Preliminary Data on Childcare Cost Support for National Research Service Award (NRSA) Individual Fellows

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In April 2021, recognizing the high cost of childcare, NIH began allowing recipients of full-time National Research Service Awards (NRSA) fellowships to request support for childcare costs. Fellows could make these requests in new and continuation applications or as administrative supplements to existing awards. Each fellow is now eligible to receive up to $2,500 per budget period to defray childcare costs. Here, we share preliminary data on childcare cost requests and issuances.

NIH received 229 childcare requests in fiscal year (FY) 2021 and 357 requests in FY 2022 from NRSA fellows (Table 1). We issued 228 childcare cost awards in FY 2021, totaling $572,083, and 196 awards so far in FY 2022, for a total of $509,687. Table 1 shows additional data disaggregated by the specific fellowship grant type: F30, F31, and F32. Note, the FY 2022 data are as of July 22, 2022, and are likely to change before the end of the fiscal year.

FY 2021 FY 2022
Fellowship Type Application Count Award Count Awarded Dollars ($) Application Count Award Count Awarded Dollars ($)
F30 29 29  72,500 43 25  63,125
F31 72 72  177,500 104 54  137,500
F32 128 127  322,083 210 117  309,062
Total 229 228  572,083 357 196  509,687

This childcare cost benefit was also extended to all NRSA trainees last October, and we have plans to report similar data on its progress at a later date.

One of NIH’s main goals continues to be ensuring that early career researchers can successfully complete their training and fully participate in the extramural research workforce. These childcare cost awards, along with other family friendly policies, help to foster a well-trained and diverse biomedical research workforce. We encourage you to review the other available policies and initiatives (also discussed on this NIH All About Grants podcast) aimed at balancing work and family life for all biomedical researchers.

8 Comments

  1. Will the NIH consider adding F99 recipients to those eligible to receive childcare cost support? It was temporarily allowed (NOT-CA-21-053) but quickly rescinded.

    1. At this time, the childcare cost allowances are only available to NRSA training (T) and fellowship (F) awards. The F99 award is not part of the NRSA program. Options for expanding the program to other awards is under consideration.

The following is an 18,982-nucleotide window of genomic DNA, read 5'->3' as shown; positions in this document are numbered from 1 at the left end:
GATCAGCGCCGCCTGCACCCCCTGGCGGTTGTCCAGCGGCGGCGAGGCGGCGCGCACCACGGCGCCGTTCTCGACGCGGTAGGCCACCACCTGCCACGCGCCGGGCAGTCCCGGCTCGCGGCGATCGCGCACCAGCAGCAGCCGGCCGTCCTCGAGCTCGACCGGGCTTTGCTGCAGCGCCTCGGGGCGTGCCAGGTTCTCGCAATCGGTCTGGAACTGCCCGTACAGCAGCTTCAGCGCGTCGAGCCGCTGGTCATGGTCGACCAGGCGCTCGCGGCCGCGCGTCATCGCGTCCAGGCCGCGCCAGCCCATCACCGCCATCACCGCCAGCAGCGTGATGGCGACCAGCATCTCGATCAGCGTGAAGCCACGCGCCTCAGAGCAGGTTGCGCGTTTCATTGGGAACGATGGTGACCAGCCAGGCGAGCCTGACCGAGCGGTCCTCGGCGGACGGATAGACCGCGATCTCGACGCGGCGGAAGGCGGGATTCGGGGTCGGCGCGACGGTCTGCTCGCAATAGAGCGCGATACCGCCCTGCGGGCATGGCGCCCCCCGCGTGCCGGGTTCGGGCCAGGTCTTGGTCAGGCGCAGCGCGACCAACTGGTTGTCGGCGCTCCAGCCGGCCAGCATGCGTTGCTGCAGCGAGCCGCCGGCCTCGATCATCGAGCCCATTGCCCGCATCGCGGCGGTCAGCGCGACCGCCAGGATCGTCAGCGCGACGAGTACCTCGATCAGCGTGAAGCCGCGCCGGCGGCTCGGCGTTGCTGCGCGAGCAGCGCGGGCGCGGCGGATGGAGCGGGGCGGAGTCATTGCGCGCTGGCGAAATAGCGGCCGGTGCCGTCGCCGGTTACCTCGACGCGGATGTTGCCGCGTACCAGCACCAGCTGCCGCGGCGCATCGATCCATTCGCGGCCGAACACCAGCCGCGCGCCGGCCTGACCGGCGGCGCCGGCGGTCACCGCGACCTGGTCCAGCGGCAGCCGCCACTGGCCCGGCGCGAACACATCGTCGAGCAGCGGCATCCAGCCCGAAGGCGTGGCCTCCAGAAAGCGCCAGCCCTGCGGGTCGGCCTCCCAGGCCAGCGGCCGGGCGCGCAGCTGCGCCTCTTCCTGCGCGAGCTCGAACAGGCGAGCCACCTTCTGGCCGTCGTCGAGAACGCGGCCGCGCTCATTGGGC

2. Is there a reason that the number of awards was so small (196/357) in FY2022? Did the applicants fail to meet some requirement?

    1. As noted in the post, the FY 2022 data are as of July 22, 2022, and are likely to change before the end of the fiscal year (September 30, 2022). As more fellows become aware of this support, the numbers are likely to increase.

    1. At this time, the childcare cost allowances are only available to NRSA training (T) and fellowship (F) awards. Options for expanding the program to other awards is under consideration.

  3. I am a Mom of two, a PhD candidate in Health Behavior at UNC-CH and one of the F31 Fellows to receive this childcare cost allowance in 2021 and 2022. I am simply here to say THANK YOU! I’ve used the funding support to help cover summer camp and after-school care costs, affording me much-needed protected space and quiet time to work on my dissertation and research. I hope many more parents will benefit from this supplement in the years to come.

  4. As another person mentioned, allowing childcare costs would be so helpful to K awardees as well. I am a prior K awardee that had to leave academia due to childcare costs and relatively low salary in an area with a high cost of living. Junior faculty members with young children often struggle to make ends meet while trying to pursue career goals, and women like myself have no choice but to find other positions to support their families.